10/30/2014 08:43 EDT | Updated 10/30/2014 08:59 EDT

New McDonald's Slogan Attracts A Whole Lot Of Hatin'

McDonald’s hopes a hip new campaign slogan will add some lift the fast-food giant's sluggish sales.

Next year, the company plans on releasing an ad campaign tagged with the new slogan “Lovin’ Beats Hatin’,” according to a report by The Wall Street Journal. The newspaper says it’s an effort to illuminate happiness amid a sometimes toxic Internet culture.

It’s a slogan inspired by a common catchphrase, “Haters gonna hate,” often used to point out antagonizing remarks from predictably mean people.

The company reportedly has no intention to replace its current slogan, “I’m Lovin’ It.”

Lots of people were quick to voice their dissatisfaction with the new slogan.

McDonald’s is expected to launch its “Lovin’ Beats Hatin’” campaign on Jan. 1, but a company spokesperson said it’s still too early to confirm if the new tagline will be used in its Super Bowl commercial.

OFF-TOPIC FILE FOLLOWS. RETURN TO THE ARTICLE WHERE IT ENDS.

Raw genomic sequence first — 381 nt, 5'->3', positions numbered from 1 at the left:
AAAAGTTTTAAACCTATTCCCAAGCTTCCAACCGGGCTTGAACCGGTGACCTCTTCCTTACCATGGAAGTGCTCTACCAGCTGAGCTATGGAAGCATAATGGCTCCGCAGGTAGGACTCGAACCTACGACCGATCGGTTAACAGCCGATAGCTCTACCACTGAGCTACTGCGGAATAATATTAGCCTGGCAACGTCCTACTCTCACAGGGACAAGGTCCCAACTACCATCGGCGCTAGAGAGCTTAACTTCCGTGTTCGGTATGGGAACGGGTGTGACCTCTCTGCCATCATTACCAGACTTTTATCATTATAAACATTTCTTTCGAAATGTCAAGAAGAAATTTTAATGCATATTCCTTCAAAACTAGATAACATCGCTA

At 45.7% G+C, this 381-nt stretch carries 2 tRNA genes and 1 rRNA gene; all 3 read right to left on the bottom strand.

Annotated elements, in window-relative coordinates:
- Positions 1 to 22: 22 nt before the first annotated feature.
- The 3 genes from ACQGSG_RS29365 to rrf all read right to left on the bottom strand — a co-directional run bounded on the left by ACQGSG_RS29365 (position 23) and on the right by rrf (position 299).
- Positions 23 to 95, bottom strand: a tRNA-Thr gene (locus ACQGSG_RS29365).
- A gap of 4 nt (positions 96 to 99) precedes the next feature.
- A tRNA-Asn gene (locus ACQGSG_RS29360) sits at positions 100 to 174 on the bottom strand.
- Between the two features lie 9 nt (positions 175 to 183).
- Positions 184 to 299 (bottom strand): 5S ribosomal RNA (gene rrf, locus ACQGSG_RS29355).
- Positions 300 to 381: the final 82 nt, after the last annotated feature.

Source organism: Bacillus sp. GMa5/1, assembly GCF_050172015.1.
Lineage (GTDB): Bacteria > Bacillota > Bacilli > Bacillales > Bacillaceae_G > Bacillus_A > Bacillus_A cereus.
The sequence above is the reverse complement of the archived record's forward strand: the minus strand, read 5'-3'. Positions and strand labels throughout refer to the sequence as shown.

“It’s highly speculative and premature to talk about Super Bowl ads and future campaigns for next year,” Lisa McComb told USA Today.

The report of McDonald’s playing with a new slogan comes at the heels of the company’s high-profile efforts to shed its junk-food image and increase its appeal to customers.

Earlier this summer, McDonald’s tried to spin its fast food reputation by playing host to reporters and bloggers in New York, serving them gnocchi, slow-cooked beef, and other snacks billed as “good food served fast.”

But according to its own recent financial filings, the company has a long way to go.

The multinational company reported its sales in the U.S. dropped three per cent in the third quarter, citing the revenue slide was the result of a “significant decline versus a year ago” due to numerous factors, including high tax rates and “unusual events” in operating environment.

McDonalds announced Thursday it intends to rehaul the structure of its U.S. operations, cutting levels of management they say will help give regional operations more freedom to respond to localized taste preference.

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